Visualize the spread of information on Twitter

FAQ Index
What is Hoaxy?
Hoaxy is a tool that visualizes the spread of information online using the Twitter Search API.
How does Live Search work?
Live Search uses the Twitter Search API to retrieve relevant, popular, or mixed tweets matching your search query. It is compatible with all advanced search operators. At most, Hoaxy is capable of visualizing the top 1000 accounts and in the case of a Live Search, this will be the most recently active 1000 accounts if sorted by Recent.
Live Search mode uses the Twitter Search API to retrieve relevant, popular, or mixed tweets matching your search query. It is compatible with all advanced search operators. For example, instead of puppy you could search for puppy OR kitten or puppy filter:media.
What does the visualization show?
Hoaxy visualizes two aspects of the spread of claims and fact checking: temporal trends and diffusion networks. Temporal trends plot the cumulative number of Twitter shares over time. The user can zoom in on any time interval. Diffusion networks display how claims spread from person to person. Each node is a Twitter account and two nodes are connected if a link to a story is passed between those two accounts via retweets, replies, quotes, or mentions. The color of a connection indicates the type of information: claims and fact checks. Clicking on an edge reveals the tweet(s) and the link to the shared story; clicking on a node reveals claims shared by the corresponding user. The network may be pruned for performance.
What is the bot score and how is it calculated?
One can think of the bot score as the likely level of automation of an account, where a 5 may indicate a large amount of automation, and 0 may indicate little to no automation. Bot scores are calculated using a machine learning algorithm trained to classify the level of automation an account presents. More information about this topic can be found in the Botometer FAQ.
What if I see some bot scores that are wrong? How can I help?
Social bot detection is a hard problem. We are constantly improving our tool’s accuracy, but there will be accounts that our tool fails to classify. You can assist us in making more accurate classifications. You might recognize your own account. Or you might have information that allows you to recognize some other account as most likely human or bot. In these cases, you can provide feedback on those accounts. Do this by clicking on the account (node) and then the Feedback button. Feedback helps us better distinguish between humans, bots, and everything in between, so your help is greatly appreciated.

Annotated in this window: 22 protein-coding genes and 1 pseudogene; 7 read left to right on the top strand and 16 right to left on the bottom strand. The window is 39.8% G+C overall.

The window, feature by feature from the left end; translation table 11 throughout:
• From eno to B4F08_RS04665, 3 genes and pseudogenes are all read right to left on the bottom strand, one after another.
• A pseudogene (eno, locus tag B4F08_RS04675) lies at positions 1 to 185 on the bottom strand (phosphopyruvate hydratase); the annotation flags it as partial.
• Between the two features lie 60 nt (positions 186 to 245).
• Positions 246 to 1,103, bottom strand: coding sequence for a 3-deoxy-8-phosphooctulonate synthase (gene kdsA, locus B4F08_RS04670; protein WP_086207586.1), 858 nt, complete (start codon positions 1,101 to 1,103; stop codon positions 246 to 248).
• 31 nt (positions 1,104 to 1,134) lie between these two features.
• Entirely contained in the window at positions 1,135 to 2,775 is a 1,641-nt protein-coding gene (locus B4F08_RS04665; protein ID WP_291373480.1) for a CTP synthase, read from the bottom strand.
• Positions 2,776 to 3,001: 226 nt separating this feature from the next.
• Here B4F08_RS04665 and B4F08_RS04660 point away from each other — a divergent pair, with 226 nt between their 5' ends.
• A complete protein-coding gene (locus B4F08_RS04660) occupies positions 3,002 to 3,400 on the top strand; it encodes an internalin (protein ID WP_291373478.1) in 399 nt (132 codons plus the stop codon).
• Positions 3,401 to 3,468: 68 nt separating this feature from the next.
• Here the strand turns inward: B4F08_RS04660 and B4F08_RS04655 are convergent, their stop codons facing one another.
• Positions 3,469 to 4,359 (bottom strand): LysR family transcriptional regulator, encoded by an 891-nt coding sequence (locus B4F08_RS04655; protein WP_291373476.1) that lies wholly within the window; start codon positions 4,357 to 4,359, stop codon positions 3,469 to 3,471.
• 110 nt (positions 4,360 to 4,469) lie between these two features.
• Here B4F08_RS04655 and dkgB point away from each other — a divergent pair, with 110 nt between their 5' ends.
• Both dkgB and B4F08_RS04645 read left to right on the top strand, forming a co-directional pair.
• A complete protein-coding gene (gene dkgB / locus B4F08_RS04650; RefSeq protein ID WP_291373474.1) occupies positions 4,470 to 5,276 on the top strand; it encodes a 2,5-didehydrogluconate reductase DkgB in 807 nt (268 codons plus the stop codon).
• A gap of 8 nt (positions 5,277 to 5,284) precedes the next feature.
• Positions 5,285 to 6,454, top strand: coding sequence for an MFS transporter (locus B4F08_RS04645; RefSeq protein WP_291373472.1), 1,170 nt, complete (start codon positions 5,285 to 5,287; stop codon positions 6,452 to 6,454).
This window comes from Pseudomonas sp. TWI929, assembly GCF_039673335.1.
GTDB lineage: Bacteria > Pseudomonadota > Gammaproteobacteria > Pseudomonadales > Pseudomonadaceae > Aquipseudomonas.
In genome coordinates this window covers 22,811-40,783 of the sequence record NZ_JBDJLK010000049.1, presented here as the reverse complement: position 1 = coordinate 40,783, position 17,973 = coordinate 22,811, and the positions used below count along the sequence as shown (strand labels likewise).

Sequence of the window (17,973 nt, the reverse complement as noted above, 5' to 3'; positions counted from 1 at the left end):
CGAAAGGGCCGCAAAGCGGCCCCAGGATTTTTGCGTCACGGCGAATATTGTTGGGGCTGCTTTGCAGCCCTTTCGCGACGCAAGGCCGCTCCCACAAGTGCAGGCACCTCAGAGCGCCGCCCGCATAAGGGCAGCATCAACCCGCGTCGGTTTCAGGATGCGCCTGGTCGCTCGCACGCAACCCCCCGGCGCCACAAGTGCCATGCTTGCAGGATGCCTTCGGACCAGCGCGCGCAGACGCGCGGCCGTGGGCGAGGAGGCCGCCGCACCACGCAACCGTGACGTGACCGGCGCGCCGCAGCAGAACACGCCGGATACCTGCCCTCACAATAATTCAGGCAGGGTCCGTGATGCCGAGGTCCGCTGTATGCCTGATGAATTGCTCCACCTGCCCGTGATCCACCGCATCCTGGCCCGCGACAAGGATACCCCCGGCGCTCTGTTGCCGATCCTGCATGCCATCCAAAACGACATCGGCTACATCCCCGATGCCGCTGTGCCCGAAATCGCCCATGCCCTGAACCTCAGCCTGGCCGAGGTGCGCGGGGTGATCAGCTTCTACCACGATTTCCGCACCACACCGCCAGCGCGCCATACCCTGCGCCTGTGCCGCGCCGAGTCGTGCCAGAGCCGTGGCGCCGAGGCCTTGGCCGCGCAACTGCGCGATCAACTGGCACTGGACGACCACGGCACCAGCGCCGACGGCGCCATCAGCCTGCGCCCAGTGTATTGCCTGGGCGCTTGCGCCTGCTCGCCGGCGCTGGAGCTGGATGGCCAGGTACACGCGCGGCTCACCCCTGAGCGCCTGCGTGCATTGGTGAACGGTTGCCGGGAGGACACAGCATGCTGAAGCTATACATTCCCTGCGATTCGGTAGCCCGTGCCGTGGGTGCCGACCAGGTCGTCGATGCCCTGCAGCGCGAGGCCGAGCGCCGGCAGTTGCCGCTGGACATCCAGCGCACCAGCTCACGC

What is the source of social media data?
At the moment we only collect data from Twitter.
How do I add a Hoaxy story to my own website?
Click the “Embed” button at the bottom of the middle navigation menu. Then, copy the code in the popup and paste it into the body of your site’s html code or in the platform you are using as directed by that platform. What will be visible on your site or platform is a widget that should look similar to the one in the popup.
Can I download the results of a story on my own computer?
Yes! Click the “Export” button, found at the bottom of the middle navigation menu. This should download or ask you permission to download a comma separated values (CSV) file. Each row in the file represents a connection in the visualization and can be thought of as a tweet. The columns correspond to the features of the tweet, e.g., who posted it, who was mentioned, when the tweet was published, etc.
Can I import my own data into Hoaxy's Visualization tool?